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2016 NCAA Tournament: Syracuse Men's, Women's Sweet 16 Computer Predictions and More

Basketball computers aren't all that high on both Orange teams progressing past the Sweet Sixteen, but the odds aren't horrendous for both teams to make a push.

Jeff Curry-USA TODAY Sports

It's a gigantic basketball weekend for Syracuse: With both the men's and women's teams in action in the Sweet Sixteen, the Orange have the opportunity to shatter faces and place both of its basketball concerns in a regional final. This is the stuff of crazy brain worms going bonkers and infecting whatever is in their immediate vicinity:

  • Syracuse's women's program has never sniffed the Elite Eight in its history. In fact, this is the first year that the Orange have advanced past the first weekend of the NCAA Tournament.
  • While Syracuse's men's team was easily among the top 30 at-large candidates for the NCAA Tournament field according to a host of basketball computers (including Pomeroy, BPI, Sagarin, and LRMC), the way the Midwest Region has broken open is pretty insane given the fact that five of the Midwest Region's best eight teams (determined through a composite computer ranking prior to the start of the tournament) spit the bit before the onset of the regional round. (Please forward your apologies as necessary.)
This is great -- really great, like, drunk-at-a-petting-zoo great -- but there is a dark cloud potentially waiting to rain poop: Both of Syracuse's postseason tournament teams are staring at an uphill climb to continue their runs through March.


Here is a basketball computer table thing:

Click the image to embiggen.


The ladies are a riot to watch -- they play fast, everyone wears Rambo headbands, and Coach Q looks the part of a 1960's pool hall hustler. They are the epitome of fun and good times hoopin', yet the ladies are weighted down with an exceptionally difficult Sweet Sixteen matchup against South Carolina in Sioux Falls, Russia (location estimated). None of the basketball computers love Syracuse in this spot, giving the Orange about 4:1 odds to beat Dawn Staley's team. That's not disastrously awful, but it's also less than glowing given the nine-point expected spread.

But if -- if! -- Syracuse can shimmy past South Carolina, things drastically change in the regional final: The Orange are either in a toss-up or favored position against Ohio State or Tennessee. That's not only an incredible opportunity, but further validation of the job that Coach Q has done for a program that was moribund before he took the reins.  Everyone is antsy about what the men's team may do against Gonzaga and what that portends for a Final Four run, but the ladies have a highly anxious approach to Indianapolis with its probability for reaching mind-bending heights hinging on toppling the team that eliminated them from the 2015 NCAA Tournament.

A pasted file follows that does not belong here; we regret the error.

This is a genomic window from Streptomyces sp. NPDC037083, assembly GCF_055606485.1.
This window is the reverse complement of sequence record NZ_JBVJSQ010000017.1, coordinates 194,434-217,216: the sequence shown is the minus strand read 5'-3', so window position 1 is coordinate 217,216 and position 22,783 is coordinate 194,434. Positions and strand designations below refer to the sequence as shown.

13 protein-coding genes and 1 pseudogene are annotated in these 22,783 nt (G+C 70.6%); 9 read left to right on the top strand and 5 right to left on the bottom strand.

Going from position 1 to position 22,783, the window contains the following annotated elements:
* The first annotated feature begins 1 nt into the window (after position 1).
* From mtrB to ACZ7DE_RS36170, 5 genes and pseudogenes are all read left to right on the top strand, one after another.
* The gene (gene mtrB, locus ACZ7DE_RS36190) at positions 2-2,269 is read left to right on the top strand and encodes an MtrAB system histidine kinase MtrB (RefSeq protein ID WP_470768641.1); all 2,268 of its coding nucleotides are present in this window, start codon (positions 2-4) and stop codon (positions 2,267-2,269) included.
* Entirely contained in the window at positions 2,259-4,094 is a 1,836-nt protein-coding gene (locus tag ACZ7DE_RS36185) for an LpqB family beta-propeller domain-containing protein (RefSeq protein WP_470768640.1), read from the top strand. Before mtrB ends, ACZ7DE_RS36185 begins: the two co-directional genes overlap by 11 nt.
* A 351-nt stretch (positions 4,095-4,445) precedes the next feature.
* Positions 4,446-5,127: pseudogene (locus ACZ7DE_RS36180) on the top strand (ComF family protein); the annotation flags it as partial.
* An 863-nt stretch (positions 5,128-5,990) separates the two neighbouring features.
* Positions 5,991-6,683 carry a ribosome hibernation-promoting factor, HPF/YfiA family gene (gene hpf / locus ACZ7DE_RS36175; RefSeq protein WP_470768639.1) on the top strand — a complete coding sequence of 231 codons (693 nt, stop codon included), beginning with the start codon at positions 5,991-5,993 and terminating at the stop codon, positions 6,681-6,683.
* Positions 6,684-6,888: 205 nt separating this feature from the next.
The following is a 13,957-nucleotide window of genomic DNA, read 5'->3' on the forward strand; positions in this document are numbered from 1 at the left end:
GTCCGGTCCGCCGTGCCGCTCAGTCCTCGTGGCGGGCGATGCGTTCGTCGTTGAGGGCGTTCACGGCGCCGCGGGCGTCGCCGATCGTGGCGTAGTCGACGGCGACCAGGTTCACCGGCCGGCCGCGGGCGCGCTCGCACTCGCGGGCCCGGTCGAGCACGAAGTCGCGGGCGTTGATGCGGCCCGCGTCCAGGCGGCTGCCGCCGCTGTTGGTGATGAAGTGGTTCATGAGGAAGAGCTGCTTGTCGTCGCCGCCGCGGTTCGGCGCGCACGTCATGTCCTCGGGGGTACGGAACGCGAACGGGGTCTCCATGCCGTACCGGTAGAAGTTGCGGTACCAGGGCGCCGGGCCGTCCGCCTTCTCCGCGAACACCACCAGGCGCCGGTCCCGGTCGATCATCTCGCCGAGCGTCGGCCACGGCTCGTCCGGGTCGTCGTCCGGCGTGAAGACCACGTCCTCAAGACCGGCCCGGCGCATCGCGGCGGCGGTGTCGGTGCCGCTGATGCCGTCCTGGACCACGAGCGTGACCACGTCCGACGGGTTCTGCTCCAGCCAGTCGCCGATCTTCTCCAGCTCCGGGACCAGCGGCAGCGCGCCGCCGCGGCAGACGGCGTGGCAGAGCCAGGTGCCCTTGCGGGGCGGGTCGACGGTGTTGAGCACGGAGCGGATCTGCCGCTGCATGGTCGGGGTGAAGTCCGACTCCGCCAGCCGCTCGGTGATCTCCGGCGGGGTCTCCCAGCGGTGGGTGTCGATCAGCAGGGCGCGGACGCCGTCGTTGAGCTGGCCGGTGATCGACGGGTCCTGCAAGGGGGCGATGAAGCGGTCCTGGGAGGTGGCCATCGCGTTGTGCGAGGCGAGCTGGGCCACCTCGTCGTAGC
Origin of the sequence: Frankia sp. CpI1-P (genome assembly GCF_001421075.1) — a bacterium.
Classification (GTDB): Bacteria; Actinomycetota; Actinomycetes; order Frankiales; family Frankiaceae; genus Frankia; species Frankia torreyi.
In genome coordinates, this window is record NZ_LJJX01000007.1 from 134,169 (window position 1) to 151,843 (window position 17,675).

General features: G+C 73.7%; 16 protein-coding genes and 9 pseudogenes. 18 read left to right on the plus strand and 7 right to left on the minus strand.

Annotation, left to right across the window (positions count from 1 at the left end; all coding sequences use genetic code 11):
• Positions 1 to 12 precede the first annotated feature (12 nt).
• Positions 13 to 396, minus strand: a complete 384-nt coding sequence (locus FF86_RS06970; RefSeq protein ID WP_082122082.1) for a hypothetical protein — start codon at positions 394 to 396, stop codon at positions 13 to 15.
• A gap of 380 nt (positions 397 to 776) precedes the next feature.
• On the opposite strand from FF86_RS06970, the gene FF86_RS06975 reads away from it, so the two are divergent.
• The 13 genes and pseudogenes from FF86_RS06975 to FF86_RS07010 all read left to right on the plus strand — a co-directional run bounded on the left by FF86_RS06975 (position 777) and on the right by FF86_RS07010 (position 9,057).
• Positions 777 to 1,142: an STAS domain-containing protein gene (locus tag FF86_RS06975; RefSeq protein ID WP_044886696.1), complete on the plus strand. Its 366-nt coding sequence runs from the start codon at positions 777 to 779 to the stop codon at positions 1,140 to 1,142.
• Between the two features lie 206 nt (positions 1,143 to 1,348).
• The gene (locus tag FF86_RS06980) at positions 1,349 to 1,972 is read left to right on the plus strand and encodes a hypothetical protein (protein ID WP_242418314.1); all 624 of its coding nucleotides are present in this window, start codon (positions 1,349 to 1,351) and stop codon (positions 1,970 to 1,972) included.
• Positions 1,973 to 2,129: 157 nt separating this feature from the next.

The Gonzaga-Syracuse line is hovering around 4.5 in favor of the 'Zags, but basketball computers are more inclined to install the Bulldogs as a three-point favorite. That's not an earth-moving difference, but it does highlight the relative quality that basketball computers see between the two teams. Basically, this isn't an impossible task for Syracuse in Chicago (especially considering how well the Orange have played in their last two games, shattering the team's margin expectations against Dayton and Middle Tennessee), but the Orange are still illustrated as a 'dog despite the seeding difference between each side.

The complication here is that while of the bulk of the region is Top 20 quality, Syracuse lags and is in an adverse position. Getting past Gonzaga will require the Orange to continue its torrid output, and even if Syracuse lays waste to the 'Zags, one of two less-than-stellar opponents await in the regional final: Virginia, one of the three or four best teams in the country, is expected to have around a seven-point advantage over Syracuse and Iowa State, while essentially creating a toss-up game with the Orange, is not exactly a gimmie. Cassillo is in the right lecture hall when he writes that Iowa State is the most preferable opponent of the three other teams headed to Chicago, but none of these teams are glass jaws.

Aside: I'm not really sure why the 538 model is deviating so much from the other basketball computers considered in this piece. I think a part of it has to do with how 538 is building in travel, the Selection Committee's S-curve, and the Przemek Karnowksi injury, but that still doesn't align with the inputs that its taking from its ELO metric and various other ratings systems. Not to throw shade at Nate Silver because he beats me in brains, but the 538 approach here significantly deviates from other reputable methods. Just keep that in mind.